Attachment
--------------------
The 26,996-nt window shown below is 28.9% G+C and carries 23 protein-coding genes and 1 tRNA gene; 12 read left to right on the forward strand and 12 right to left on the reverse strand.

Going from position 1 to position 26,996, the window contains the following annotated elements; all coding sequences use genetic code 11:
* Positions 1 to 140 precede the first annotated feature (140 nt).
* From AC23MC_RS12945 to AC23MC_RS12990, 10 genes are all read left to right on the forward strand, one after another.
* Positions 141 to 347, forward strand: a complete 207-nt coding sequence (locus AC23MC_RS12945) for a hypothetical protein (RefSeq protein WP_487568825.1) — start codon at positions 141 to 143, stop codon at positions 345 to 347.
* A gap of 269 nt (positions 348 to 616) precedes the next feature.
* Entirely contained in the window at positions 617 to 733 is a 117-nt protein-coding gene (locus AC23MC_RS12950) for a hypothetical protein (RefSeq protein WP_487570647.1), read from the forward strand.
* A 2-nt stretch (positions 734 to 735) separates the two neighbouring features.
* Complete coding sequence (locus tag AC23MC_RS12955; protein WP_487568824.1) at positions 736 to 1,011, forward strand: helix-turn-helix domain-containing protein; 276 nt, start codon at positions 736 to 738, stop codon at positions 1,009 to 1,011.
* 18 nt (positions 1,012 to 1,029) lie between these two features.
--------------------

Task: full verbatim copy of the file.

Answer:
The 26,996-nt window shown below is 28.9% G+C and carries 23 protein-coding genes and 1 tRNA gene; 12 read left to right on the forward strand and 12 right to left on the reverse strand.

Going from position 1 to position 26,996, the window contains the following annotated elements; all coding sequences use genetic code 11:
* Positions 1 to 140 precede the first annotated feature (140 nt).
* From AC23MC_RS12945 to AC23MC_RS12990, 10 genes are all read left to right on the forward strand, one after another.
* Positions 141 to 347, forward strand: a complete 207-nt coding sequence (locus AC23MC_RS12945) for a hypothetical protein (RefSeq protein WP_487568825.1) — start codon at positions 141 to 143, stop codon at positions 345 to 347.
* A gap of 269 nt (positions 348 to 616) precedes the next feature.
* Entirely contained in the window at positions 617 to 733 is a 117-nt protein-coding gene (locus AC23MC_RS12950) for a hypothetical protein (RefSeq protein WP_487570647.1), read from the forward strand.
* A 2-nt stretch (positions 734 to 735) separates the two neighbouring features.
* Complete coding sequence (locus tag AC23MC_RS12955; protein WP_487568824.1) at positions 736 to 1,011, forward strand: helix-turn-helix domain-containing protein; 276 nt, start codon at positions 736 to 738, stop codon at positions 1,009 to 1,011.
* 18 nt (positions 1,012 to 1,029) lie between these two features.